“Stigmatise” promiscuity. This was the call to action a Timaru gynaecologist made at a Forum on the Family in Auckland recently, aimed at shaming the rising number of “promiscuous” women in New Zealand into changing their ways. After witnessing the pain promiscuity causes in his pregnant patients who cannot remember who they had sex with, Dr. Albert Makary’s call was perhaps an overreaction to a Durex Sex Survey that rated New Zealand women as “the most promiscuous in the world.”
Dr. Makary’s outspokenness on this issue has led many to pass opinion or comment about this ‘shameful’ state of affairs. Among them was fourth year psychology student, Emily McKenzie, who is passionately concerned that many modern women see sex as “something to boast about,” and that “young girls that are sleeping around to try and find love and boost their self-esteem.”
Mrs Salisbury, director of Sex Therapy NZ, is quoted in the New Zealand Herald as saying, “Certainly when people talk to me about promiscuous pasts, it’s usually with regret. They are reflecting on a lack of confidence they had, or their belief that they would get love through sex or feel good about themselves.”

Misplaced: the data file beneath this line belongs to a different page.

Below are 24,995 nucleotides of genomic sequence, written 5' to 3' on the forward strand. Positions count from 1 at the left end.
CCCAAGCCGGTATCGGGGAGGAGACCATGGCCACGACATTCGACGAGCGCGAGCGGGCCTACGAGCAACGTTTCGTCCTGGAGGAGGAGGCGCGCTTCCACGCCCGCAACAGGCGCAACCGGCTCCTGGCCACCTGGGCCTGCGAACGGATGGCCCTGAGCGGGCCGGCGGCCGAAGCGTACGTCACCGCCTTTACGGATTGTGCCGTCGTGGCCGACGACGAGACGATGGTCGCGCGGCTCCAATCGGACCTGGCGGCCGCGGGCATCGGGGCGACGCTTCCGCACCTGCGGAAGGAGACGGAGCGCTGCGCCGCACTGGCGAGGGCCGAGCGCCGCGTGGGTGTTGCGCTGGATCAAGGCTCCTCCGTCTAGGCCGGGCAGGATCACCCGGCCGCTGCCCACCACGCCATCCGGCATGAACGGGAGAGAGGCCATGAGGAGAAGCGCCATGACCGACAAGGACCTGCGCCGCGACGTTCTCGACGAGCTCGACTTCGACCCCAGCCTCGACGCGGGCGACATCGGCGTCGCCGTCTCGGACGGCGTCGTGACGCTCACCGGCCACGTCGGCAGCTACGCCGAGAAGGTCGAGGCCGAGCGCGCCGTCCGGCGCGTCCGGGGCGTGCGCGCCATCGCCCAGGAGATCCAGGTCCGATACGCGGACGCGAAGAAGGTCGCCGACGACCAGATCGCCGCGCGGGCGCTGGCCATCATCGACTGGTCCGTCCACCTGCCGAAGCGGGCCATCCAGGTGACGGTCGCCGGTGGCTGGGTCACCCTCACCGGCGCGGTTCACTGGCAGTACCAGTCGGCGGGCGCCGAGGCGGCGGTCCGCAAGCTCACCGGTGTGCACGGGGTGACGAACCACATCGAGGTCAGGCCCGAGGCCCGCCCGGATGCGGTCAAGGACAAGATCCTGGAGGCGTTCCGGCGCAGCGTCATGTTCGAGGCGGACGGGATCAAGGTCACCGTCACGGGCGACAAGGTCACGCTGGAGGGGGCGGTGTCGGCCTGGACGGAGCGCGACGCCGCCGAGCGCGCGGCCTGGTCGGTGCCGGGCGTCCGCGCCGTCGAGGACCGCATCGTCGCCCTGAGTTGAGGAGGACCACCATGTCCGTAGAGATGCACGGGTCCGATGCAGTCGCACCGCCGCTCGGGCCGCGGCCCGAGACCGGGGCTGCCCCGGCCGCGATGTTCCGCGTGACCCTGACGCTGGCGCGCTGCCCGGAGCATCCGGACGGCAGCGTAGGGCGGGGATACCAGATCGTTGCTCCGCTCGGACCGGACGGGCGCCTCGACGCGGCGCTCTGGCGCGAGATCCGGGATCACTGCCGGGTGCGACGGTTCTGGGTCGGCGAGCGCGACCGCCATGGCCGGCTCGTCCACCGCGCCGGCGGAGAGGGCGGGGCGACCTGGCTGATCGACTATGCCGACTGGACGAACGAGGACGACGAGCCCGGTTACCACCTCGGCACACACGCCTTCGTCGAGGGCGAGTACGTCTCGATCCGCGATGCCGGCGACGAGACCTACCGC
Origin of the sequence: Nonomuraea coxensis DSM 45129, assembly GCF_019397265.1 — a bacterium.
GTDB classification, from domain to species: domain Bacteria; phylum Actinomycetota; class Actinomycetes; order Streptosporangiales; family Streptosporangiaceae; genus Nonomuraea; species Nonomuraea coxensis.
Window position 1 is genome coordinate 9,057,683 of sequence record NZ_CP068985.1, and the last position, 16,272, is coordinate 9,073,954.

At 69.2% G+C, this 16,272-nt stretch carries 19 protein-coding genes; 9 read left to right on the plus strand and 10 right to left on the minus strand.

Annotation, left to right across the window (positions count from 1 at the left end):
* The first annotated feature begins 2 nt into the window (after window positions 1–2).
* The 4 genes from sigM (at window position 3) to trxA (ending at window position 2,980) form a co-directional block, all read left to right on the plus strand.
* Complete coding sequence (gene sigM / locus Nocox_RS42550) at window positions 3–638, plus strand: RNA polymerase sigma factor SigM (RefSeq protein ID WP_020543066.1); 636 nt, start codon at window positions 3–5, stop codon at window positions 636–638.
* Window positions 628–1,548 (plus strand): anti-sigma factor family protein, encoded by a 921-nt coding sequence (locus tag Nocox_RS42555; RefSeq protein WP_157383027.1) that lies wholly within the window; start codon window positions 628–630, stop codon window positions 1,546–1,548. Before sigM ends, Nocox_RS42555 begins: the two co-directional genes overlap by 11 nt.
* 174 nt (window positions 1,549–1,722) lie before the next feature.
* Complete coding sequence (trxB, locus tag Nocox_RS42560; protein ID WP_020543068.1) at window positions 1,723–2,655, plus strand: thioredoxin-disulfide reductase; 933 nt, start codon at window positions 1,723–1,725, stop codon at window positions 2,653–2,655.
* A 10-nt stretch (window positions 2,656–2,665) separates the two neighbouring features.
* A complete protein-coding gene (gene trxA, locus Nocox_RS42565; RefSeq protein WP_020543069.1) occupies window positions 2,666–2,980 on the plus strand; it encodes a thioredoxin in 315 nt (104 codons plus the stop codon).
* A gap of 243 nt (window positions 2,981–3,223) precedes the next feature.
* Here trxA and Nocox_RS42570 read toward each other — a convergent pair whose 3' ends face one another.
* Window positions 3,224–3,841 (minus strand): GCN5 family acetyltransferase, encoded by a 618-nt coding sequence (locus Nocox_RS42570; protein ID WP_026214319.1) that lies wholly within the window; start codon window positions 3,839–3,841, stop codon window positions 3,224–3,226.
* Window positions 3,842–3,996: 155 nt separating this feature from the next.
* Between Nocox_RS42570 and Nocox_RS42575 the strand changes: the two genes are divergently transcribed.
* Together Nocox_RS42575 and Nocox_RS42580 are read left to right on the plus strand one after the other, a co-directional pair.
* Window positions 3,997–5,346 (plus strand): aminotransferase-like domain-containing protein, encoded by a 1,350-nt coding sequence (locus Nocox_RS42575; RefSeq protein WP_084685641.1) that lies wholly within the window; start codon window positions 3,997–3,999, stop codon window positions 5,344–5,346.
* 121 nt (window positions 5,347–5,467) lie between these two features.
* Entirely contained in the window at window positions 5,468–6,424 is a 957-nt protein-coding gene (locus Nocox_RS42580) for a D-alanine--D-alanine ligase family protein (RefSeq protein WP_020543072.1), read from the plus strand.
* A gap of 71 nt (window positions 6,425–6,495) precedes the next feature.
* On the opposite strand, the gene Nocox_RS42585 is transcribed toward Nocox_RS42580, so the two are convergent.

Garth George blames sexual promiscuity on the birth control pill. He wrote in his New Zealand Herald opinion column that:
For decades now most people have come to see the act of sexual intercourse as simply a physical function, much like having a meal together or playing a game of tennis, something to be indulged in purely for sensory pleasure.
However the fact that New Zealand soldiers had the highest rates of venereal disease among the British colonies during the First World War, affecting an estimated one in six men, suggests that sex has long been regarded as purely a “sensory pleasure.” Bronwyn Dalley, writing about prostitution during the First World War, noted that “soldiers were more likely to catch the clap than a bullet.” One eyewitness in Cairo saw 30 or 40 soldiers lined up outside brothels waiting their turn in an atmosphere he described as “an orgy of unrestrained licentiousness.”